Obviously for any UK anglophone the title of Weapons of Math Destruction: How Big Data Increases Inequality and Threatens Democracy by Cathy O’Neil is going to be a bit grating. The book is an account of how algorithms can ruin people’s lives. To a degree the “Big Data” in the subtitle is incidental.
Cathy O’Neil started her career as a mathematician before worked for the Shaw Hedge Fund as a quant before moving to Instant Media to work as a data scientist. It’s nice to know that I’m not the only person to have become a data scientist largely by writing “data scientist” on their CV! Nowadays she is an activist in the Occupy movement.
The book is the result of O’Neil’s revelation that algorithms were often used destructively, and are responsible for gross injustices. Algorithms in this case are models that determine how companies, and sometimes government, deal with their employees, customers and citizens; whether they are offered loans, adverts of a particular sort, employment, termination or a lengthy prison sentence.
The book starts with her experience at Shaw where she saw the subprime mortgage crisis from quite close up. In a nutshell: the subprime mortgage crisis happened because it was in the interests of most of the players in the industry for the stated risk of these mortgages to be minimised. The ratings agencies were paid by the aggregators of these mortgages to rate their risk, and the purchasers of these risk ratings had an interest in those ratings to be low – the ratings agencies duly obliged.
The book goes on to cover a number of other “Weapons of Math Destruction”, including models for recruitment, insurance, credit rating, scheduling (for work), politics and policing. So, for example, there are the predictive policing algorithms which will direct the police for particular parts of town in an effort to reduce serious crime but where the police will consequently record more anti-social behaviour which will lead the algorithm to send them there again because it turns out that serious crime is quite rare but anti-social behaviour isn’t (so there’s more data to draw on). And the police in a number of countries are following the “zero-tolerance” model which says if you address minor misdemeanours then more serious crimes are fixed automatically. The problem in the US with this approach is that the police are sent to black neighbourhoods repeatedly (rather than, say, college campuses) and the model is self-reinforcing.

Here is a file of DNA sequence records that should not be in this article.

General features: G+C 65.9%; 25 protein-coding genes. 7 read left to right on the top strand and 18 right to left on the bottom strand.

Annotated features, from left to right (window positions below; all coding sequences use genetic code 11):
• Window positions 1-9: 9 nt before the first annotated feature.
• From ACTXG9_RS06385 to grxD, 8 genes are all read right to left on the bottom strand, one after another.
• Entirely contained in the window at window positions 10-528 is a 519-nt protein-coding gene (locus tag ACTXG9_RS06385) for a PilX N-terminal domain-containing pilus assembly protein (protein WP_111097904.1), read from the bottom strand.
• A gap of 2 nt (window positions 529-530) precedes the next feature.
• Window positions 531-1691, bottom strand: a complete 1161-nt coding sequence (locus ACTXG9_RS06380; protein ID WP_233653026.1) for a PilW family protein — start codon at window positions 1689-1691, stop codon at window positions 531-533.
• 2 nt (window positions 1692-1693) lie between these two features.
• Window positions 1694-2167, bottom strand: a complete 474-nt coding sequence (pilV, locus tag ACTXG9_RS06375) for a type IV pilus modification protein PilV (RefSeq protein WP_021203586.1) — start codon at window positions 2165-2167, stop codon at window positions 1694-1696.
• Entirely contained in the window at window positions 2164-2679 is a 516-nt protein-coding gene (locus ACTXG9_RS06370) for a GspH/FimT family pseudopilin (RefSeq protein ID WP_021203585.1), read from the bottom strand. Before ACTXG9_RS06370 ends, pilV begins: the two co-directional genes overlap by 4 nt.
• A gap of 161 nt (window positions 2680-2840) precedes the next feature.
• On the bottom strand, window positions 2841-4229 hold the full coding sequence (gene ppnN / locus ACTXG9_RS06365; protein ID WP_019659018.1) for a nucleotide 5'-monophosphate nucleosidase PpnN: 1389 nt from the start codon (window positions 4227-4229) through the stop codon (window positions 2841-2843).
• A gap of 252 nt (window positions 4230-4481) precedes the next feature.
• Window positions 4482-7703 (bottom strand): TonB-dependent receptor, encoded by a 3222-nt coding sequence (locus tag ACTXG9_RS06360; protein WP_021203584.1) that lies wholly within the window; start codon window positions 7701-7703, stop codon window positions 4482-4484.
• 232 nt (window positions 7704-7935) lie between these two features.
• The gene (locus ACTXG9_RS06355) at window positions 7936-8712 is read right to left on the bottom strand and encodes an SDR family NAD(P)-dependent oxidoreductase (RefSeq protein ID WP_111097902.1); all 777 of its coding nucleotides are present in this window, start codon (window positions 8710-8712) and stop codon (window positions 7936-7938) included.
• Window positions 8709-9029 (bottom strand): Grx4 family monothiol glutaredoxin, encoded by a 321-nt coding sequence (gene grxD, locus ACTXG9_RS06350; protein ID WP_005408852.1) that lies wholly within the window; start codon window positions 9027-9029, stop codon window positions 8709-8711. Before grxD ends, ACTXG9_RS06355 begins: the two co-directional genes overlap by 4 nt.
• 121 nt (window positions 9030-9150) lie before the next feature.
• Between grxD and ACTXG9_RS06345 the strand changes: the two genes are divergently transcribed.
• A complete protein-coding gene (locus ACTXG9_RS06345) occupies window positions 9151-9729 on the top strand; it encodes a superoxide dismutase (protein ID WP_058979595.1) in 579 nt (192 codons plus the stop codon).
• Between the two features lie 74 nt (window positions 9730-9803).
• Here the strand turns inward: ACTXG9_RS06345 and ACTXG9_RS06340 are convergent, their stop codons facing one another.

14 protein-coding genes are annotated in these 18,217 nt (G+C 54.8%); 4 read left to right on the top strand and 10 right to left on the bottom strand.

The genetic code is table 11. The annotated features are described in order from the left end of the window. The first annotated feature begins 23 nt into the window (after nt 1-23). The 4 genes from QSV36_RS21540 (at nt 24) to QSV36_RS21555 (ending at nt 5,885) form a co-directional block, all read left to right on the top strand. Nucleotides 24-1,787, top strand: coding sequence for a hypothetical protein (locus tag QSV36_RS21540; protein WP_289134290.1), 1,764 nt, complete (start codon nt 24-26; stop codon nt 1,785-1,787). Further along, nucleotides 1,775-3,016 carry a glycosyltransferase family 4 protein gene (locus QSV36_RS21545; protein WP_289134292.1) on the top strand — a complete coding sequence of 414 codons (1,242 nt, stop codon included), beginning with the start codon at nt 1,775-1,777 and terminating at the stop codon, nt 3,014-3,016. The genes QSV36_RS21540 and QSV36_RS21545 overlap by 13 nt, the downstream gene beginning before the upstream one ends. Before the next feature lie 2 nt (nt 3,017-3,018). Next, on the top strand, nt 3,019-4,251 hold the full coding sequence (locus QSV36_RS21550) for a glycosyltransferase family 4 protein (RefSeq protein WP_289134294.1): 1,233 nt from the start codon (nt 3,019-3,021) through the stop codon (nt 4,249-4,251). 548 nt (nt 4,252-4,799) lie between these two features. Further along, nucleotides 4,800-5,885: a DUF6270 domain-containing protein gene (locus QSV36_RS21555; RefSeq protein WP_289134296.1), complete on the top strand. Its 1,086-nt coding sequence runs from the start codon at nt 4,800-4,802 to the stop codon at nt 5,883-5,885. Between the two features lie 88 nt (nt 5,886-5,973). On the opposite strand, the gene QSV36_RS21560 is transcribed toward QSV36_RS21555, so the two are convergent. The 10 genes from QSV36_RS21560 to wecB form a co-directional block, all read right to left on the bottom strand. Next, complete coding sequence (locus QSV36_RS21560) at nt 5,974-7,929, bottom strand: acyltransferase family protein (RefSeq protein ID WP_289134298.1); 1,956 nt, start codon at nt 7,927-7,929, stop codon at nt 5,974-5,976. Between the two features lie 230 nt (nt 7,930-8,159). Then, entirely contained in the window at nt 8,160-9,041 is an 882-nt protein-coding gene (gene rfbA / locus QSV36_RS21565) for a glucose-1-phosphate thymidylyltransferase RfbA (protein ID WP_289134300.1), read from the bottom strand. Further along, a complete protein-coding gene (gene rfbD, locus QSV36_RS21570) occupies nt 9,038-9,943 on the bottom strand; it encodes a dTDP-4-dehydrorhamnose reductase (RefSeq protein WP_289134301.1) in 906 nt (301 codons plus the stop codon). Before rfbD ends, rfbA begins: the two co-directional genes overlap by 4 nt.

O’Neil identifies several systematic problems which are typically of Weapons of Math Destruction. These are the use of proxies rather than “real outcomes”, the lack of feedback from outcomes to the model, the scale on which the model impacts people, the lack of fairness built into the model, the opacity of the models and the damage the models can do. The damage is extensive, these WMDs can lead to you being arrested, incarcerated for lengthy periods, denied a job, denied medical insurance, and offered loans at most extortionate rates to complete courses at rather low rate universities.
The book is focused almost entirely on the US, in fact the only mention of a place outside the US is of policing in the “city of Kent”. However, O’Neil does seem to rate the data and privacy legislation in Europe – where consumers should be told of the purposes to which data will be put when they supply it. Even in the States the law provides some limits on certain types of model (such as credit scoring) but these laws have not kept pace with new developments, nor are they necessarily easy to use. For example, if your credit score is wrong fixing it although legally mandated is not quick and easy.
Perhaps her most telling comment is that computers don’t understand fairness, and certainly don’t exhibit fairness if they are not asked to optimise for it. Which does lead to the question “How do you implement fairness?”. In some cases it is obvious: you shouldn’t make use of algorithms which explicitly take into account gender, race or disability. But it’s easy to inadvertently bring in these parameters by, for example, postcode being correlated with race. Or part-time working being correlated with gender or disability.
As a middle aged, middle class white man with a reasonably well-paid job, living in a nice part of town I am least likely to find myself on the wrong end of an algorithm and ironically the most likely to be writing such algorithms.
I found the book very thought-provoking, it will certainly lead me to ask me whether the algorithms and data that I am generating are fair and what the cost of any unfairness is.